POLITICS

Canada's electronic spy watchdog eyes Five Eyes intelligence sharing

07/18/2012 05:15 EDT | Updated 09/17/2012 05:12 EDT
OTTAWA - The watchdog that keeps an eye on Canada's electronic eavesdropping agency wants to be sure key foreign intelligence partners are not misusing Canadian secrets.

In his annual report tabled Wednesday, Communications Security Establishment Canada watchdog Robert Decary highlights the close relationship the spy agency maintains with shadowy counterparts in the United States, Britain, Australia and New Zealand.

Decary says the decades-old co-operative alliance — known as the Five Eyes community — may be more valuable now than at any other time, given increasingly complex technological challenges.

The Ottawa-based CSE — whose chief John Forster reports to Defence Minister Peter MacKay — monitors foreign computer, satellite, radio, telephone and fax traffic for information of interest to Canada.

The CSE has long been prohibited from directing its surveillance at Canadians or anybody in Canada. However, the Anti-Terrorism Act of 2001 gave the agency authority to tap into conversations and messages even if those communications begin or end in Canada.

As a result, the CSE could intercept a phone call from a member of the al-Qaida network somewhere in Asia to a residence in Montreal.

"The need for information sharing is vital," says the watchdog's report. "However, information must be exchanged in compliance with the laws of Canada and must include sufficient measures to protect the privacy of Canadians."

Decary, a former judge, says his inquiries to date show the CSE does take steps to protect the privacy of Canadians in what it shares with international partners.

"In addition, open and ongoing communications among the partners helps to limit the potential to affect the privacy of a Canadian," says the report.

However, he intends to take a deeper look at how the spy agency assures itself that the allies abide by "long-standing agreements and practices" that provide a foundation for the CSE's intelligence sharing.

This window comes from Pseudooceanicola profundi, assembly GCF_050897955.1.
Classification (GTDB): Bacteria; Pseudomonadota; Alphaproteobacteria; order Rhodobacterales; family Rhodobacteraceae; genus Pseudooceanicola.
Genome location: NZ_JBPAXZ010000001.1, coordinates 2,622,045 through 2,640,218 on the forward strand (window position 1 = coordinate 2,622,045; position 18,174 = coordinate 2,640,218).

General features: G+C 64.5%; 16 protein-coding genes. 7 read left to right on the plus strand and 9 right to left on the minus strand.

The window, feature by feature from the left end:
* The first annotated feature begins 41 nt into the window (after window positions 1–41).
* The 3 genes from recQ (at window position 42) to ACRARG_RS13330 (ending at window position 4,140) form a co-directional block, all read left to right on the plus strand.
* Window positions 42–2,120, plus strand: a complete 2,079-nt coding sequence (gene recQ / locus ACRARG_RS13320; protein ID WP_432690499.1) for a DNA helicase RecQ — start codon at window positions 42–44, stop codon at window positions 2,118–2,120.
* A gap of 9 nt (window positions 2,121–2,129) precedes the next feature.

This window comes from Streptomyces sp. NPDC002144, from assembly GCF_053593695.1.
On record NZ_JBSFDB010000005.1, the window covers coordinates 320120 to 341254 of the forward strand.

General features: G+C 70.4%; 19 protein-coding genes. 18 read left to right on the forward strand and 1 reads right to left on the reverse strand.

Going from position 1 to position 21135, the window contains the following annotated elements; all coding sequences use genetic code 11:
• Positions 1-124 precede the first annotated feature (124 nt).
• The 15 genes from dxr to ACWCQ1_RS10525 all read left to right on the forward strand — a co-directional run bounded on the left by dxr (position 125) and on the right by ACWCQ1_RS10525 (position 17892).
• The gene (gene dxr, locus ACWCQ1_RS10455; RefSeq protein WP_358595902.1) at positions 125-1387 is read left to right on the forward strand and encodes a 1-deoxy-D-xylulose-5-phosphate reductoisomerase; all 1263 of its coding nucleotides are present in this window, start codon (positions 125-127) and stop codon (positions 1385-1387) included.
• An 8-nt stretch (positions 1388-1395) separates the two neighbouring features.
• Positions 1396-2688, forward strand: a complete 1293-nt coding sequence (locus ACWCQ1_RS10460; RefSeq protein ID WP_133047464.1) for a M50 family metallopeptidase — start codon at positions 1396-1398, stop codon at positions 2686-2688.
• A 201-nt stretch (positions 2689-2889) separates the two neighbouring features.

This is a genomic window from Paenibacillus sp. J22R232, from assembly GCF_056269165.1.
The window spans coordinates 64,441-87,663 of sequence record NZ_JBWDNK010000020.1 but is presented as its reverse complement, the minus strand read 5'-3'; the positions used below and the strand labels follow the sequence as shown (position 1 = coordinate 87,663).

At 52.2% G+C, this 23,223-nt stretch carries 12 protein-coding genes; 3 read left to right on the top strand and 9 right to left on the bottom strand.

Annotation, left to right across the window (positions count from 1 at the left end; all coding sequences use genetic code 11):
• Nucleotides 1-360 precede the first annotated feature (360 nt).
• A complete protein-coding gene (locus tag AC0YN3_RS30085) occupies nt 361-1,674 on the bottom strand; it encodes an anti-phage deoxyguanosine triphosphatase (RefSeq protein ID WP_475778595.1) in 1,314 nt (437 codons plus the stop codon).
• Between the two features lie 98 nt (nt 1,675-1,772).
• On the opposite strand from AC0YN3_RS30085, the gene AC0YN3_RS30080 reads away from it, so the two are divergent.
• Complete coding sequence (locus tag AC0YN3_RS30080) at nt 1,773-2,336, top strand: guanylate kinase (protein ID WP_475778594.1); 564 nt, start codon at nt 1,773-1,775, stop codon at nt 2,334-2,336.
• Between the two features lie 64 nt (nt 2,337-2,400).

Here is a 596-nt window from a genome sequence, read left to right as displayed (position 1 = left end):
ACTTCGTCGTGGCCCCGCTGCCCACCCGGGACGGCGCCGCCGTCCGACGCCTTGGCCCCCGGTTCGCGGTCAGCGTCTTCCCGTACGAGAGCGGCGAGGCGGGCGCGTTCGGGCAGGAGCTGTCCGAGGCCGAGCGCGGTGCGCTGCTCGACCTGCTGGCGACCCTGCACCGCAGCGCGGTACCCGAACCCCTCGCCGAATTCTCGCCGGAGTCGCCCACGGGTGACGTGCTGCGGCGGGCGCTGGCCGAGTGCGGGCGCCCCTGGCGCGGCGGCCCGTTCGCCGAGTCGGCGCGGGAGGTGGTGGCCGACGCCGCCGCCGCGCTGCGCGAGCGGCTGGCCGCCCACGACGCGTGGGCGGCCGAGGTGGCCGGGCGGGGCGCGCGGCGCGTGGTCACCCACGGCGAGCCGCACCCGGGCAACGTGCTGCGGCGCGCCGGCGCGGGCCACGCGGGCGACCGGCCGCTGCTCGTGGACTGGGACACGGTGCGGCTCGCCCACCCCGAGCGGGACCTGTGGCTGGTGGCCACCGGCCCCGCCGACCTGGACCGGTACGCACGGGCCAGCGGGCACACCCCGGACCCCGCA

Decary's review is expected to be complete some time before next spring.

Intelligence produced by the CSE helps support Canadian crime-fighting, defence and trade activities.

Military listening posts assist the agency's efforts to intercept the communications of foreign states and organizations, as well as the phone calls and messages of suspected terrorists, drug traffickers and smugglers.

The agency, which has more than 2,000 employees and an annual budget of $400 million, played a role in gleaning intelligence of value to Canada’s troops stationed in Afghanistan.

The CSE also lends technical support to the Canadian Security Intelligence Service, the domestic spy agency. As a result, Decary proposes to work more closely with the watchdog over CSIS with the aim of better scrutinizing joint CSE-CSIS operations.

Overall, the CSE's activities complied with the law in 2010-11, Decary said. He made no new recommendations but offered a number of suggestions to improve policies and practices.

In some ways, it was "a frustrating year due to delays" caused by insufficient support from the spy agency to Decary's office, says the report. Forster has committed to correcting the situation.

CSE spokeswoman Christine Callahan did not respond to a request for comment.

Decary was also waiting for MacKay to respond to a recommendation he made in last year's report that he feels would help the minister in his accountability for the CSE.

In addition, Decary said he was "deeply disappointed" that the Conservative government has yet to clarify provisions of the National Defence Act, ambiguities that have caused headaches for the watchdog's office for years.

Decary, officially known as CSE commissioner, says he has asked the government to change the name, since it gives the impression he is part of the spy agency when, in fact, he is independent.